Such was the operation of the McKin
ley tariff. It is not strange that trusts
have sprung up, like toadstools in, a
r.ight. under the Republican system of
protection.
The work of the citizens' relief com
mitten of San Francisco has been com
pleted, and the results are interesting,
in view of the similar work done here.
The *urn of $34,472.21 was subscribed and
the Balboa boulevard was constructed
with the labor of the unemployed of the
city, with the result, the Report says,
that the city now has a new driveway
"second in scenic beauty and con
structlon to none ln the world."
Of' course the editor of ths Report
has never seen the Elysian park
drive ln this city, which was constructed
In the same manner. San Francisco did
very well to raise as much money as
did Los Angeles, and The Herald con
gratulates the people of that city upon
their good work.
The following from the Ban Diego
Union Is In wide contrast to the usual
comment of frightened Republican or
gans on the projected visit of Mr. Bryan
to Southern California:
The people of San Diego, regardless
of party, will be glad to have Mr. Bryan
pay this city a visit. Even those who
are most strongly opposed to Him politi
cally will extend to him a cordial wel
come. Whatever political or economic
heresies he may advocate, he is a bril
liant man; and better still, he emerged
from his famous presidential campaign
with the enviable reputation of an hon
orable gentleman.
The bitterest opponent of Mr. Bryan
cannot honestly say less regarding the
personality and character of the gte*&t
young commoner.
President Cole of the Los Angeles Re
publican Sliver club was right when he
said that Mr. Bryan's acceptance of the
invitation to come here was a great
compliment to this city. There is no
other man* in the country whose pres
ence is so much sought after as Mr.
Bryan's.
Let the eagle scream! The Associ
ated Press cablegram, commenting upon
the jubilee naval review, says that it
was generally admitted that the Brook
lyn presented the smartest appearance
of any of the foreign ships.
Emperor William Is the latest foreign
potentate to regard American Interven
tion as a bogie man. Don't be skeered,
Willie. The Republican administration
is merely trying to make people thlnK
it is somebody.
A woman has been indicted for al
leged connection with the municipal
election frauds in Denver. Whether or
not it be Justifiable, the incident will be
used as an argument against woman
suffrage.
"It is to be hoped that the trouble that
has come ,upon Senator Pettigrew is
temporary. The senator has been tak
ing a magnificent stand for the rights
of the people.
The East Side News shows substantial
evidences of Improvement. New blood
has been infused into the management.
and the East Side has a worthy repre
sentative of its interests.
Southern California is being pestered
and damaged by neither cyclones, se
vere rainstorms nor earthquakes. It
is the ideal residence section of the
world.
CALIFORNIA OPINION
An Astonishing Phase
It is astonishing to note how far some
Americans will go to attend British na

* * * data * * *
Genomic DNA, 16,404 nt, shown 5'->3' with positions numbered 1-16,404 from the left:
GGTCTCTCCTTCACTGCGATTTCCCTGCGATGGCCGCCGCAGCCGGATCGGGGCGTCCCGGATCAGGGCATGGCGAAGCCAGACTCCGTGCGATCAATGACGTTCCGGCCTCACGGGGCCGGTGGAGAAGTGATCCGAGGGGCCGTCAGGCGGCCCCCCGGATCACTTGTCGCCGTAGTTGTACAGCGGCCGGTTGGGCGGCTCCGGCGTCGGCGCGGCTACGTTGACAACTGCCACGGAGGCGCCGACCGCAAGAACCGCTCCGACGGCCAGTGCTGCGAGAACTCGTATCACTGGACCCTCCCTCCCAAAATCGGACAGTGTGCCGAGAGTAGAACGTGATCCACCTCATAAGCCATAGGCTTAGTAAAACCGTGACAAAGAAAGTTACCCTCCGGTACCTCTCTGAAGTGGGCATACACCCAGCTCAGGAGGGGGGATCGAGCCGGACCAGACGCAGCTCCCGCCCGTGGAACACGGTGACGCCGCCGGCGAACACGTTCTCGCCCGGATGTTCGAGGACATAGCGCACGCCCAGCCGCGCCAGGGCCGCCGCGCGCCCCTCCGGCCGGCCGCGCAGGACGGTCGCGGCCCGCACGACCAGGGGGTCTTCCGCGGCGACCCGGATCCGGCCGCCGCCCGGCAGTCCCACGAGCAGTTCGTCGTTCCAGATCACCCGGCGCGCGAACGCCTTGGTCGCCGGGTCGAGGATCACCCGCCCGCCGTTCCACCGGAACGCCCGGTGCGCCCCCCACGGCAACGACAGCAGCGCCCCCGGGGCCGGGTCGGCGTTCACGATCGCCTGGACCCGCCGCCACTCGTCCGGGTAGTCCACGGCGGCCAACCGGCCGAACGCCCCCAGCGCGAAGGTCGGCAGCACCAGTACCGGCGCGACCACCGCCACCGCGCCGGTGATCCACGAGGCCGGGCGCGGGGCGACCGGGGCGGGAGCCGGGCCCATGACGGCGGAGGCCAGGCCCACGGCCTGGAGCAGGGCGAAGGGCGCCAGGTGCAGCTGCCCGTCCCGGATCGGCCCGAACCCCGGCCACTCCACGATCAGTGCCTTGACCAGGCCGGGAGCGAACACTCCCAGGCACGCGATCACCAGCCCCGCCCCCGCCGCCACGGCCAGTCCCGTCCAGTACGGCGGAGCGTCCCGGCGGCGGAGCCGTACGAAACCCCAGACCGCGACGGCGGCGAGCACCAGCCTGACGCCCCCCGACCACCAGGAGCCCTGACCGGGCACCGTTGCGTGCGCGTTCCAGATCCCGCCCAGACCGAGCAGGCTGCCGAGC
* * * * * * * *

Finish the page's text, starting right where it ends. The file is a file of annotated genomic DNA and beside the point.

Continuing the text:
tional celebrations when their patriot
ism is scarcely aroused by a Fourth of
July celebration. It is somewhat hu-
miliatlng to contemplate the spectacle
of an American aristocrat spending a
fortune in aping social customs of the
nobility when we have social customs of
our own and many distinguished ex-
UlUiUUgillJ V, \Ji .4.,,
County Herald.
The Recognized Leader
Senator Stephen M. White stands as
the recognized leader in the United
States senate against the annexation
of Hawaii. If not the leader, he is the
most outspoken member of that distin
guished body against the ratification of
the treaty that has been submitted by-
President McKinley. In this matter
Senator White does not pretend to speak
for his party. His opposition to the
treaty is the result of his own convic
tions. —Downey Champion.
Big Commissions Useful
It is the height of folly to dispense
with the services of so essential a func
tionary as a horticultural commissioner,
upon whose vigilance such vital inter
ests depend. A bug commission is an
absolute necessity in a horticultural
community.—Colton News.
But All May See
' Hon. W. J. Bryan will receive a rous
ing welcome from the people of South
ern California at Los Angeles July sth.
The probabilities are that the crowd
will be so great that all will not be able
to hear him.—Santa Paula Sentinel.
The Hawaiian Protest
The protest of Japan should not be
noticed—she wants to grab the islands
for herself. But the rights of the Ha
waiian people are entitled to considera
tion, and; their protest should be heeded.
—Sacramento Bee.
Who Will Hold the BagP
Hawaiian stocks "went a kitin' " when
the treaty for annexation was submitted;
to the senate. Who will "hold the bag"
when they take their inevitable slump?
Surely, not the annexation ring.—
Oceanside Blade.
Against Annexation
We trust that the conservative spirit
of the United States senate will defer
the annexation of these remote islands.
—Chino Champion.
A PLAINT
Aw, what's a feller a-goin' t'do
When his ma gets new?
When she gets so full o' fits and fads
She's got no time for little tads;
An' wears a sweater, roast or freeze,